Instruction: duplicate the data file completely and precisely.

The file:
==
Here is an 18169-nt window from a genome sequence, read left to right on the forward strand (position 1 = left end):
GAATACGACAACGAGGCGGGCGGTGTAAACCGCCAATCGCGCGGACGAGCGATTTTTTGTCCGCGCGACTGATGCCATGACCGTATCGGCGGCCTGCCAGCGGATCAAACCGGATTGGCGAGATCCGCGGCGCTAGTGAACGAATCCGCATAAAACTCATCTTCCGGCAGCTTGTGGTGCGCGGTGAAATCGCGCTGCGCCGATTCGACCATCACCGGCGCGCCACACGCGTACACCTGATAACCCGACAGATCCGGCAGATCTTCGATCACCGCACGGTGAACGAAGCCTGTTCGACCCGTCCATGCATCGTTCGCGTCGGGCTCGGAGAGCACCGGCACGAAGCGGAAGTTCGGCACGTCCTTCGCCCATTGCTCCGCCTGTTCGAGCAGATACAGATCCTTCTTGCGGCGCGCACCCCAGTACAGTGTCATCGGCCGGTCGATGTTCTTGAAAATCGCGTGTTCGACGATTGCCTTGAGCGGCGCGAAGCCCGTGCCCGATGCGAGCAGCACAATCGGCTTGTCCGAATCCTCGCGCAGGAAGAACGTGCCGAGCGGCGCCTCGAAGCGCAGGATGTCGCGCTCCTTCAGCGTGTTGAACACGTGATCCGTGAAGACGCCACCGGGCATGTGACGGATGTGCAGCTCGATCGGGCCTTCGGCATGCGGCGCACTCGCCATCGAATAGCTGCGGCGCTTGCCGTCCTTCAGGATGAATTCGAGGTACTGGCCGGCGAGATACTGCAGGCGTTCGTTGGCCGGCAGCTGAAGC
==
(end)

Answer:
Here is an 18169-nt window from a genome sequence, read left to right on the forward strand (position 1 = left end):
GAATACGACAACGAGGCGGGCGGTGTAAACCGCCAATCGCGCGGACGAGCGATTTTTTGTCCGCGCGACTGATGCCATGACCGTATCGGCGGCCTGCCAGCGGATCAAACCGGATTGGCGAGATCCGCGGCGCTAGTGAACGAATCCGCATAAAACTCATCTTCCGGCAGCTTGTGGTGCGCGGTGAAATCGCGCTGCGCCGATTCGACCATCACCGGCGCGCCACACGCGTACACCTGATAACCCGACAGATCCGGCAGATCTTCGATCACCGCACGGTGAACGAAGCCTGTTCGACCCGTCCATGCATCGTTCGCGTCGGGCTCGGAGAGCACCGGCACGAAGCGGAAGTTCGGCACGTCCTTCGCCCATTGCTCCGCCTGTTCGAGCAGATACAGATCCTTCTTGCGGCGCGCACCCCAGTACAGTGTCATCGGCCGGTCGATGTTCTTGAAAATCGCGTGTTCGACGATTGCCTTGAGCGGCGCGAAGCCCGTGCCCGATGCGAGCAGCACAATCGGCTTGTCCGAATCCTCGCGCAGGAAGAACGTGCCGAGCGGCGCCTCGAAGCGCAGGATGTCGCGCTCCTTCAGCGTGTTGAACACGTGATCCGTGAAGACGCCACCGGGCATGTGACGGATGTGCAGCTCGATCGGGCCTTCGGCATGCGGCGCACTCGCCATCGAATAGCTGCGGCGCTTGCCGTCCTTCAGGATGAATTCGAGGTACTGGCCGGCGAGATACTGCAGGCGTTCGTTGGCCGGCAGCTGAAGC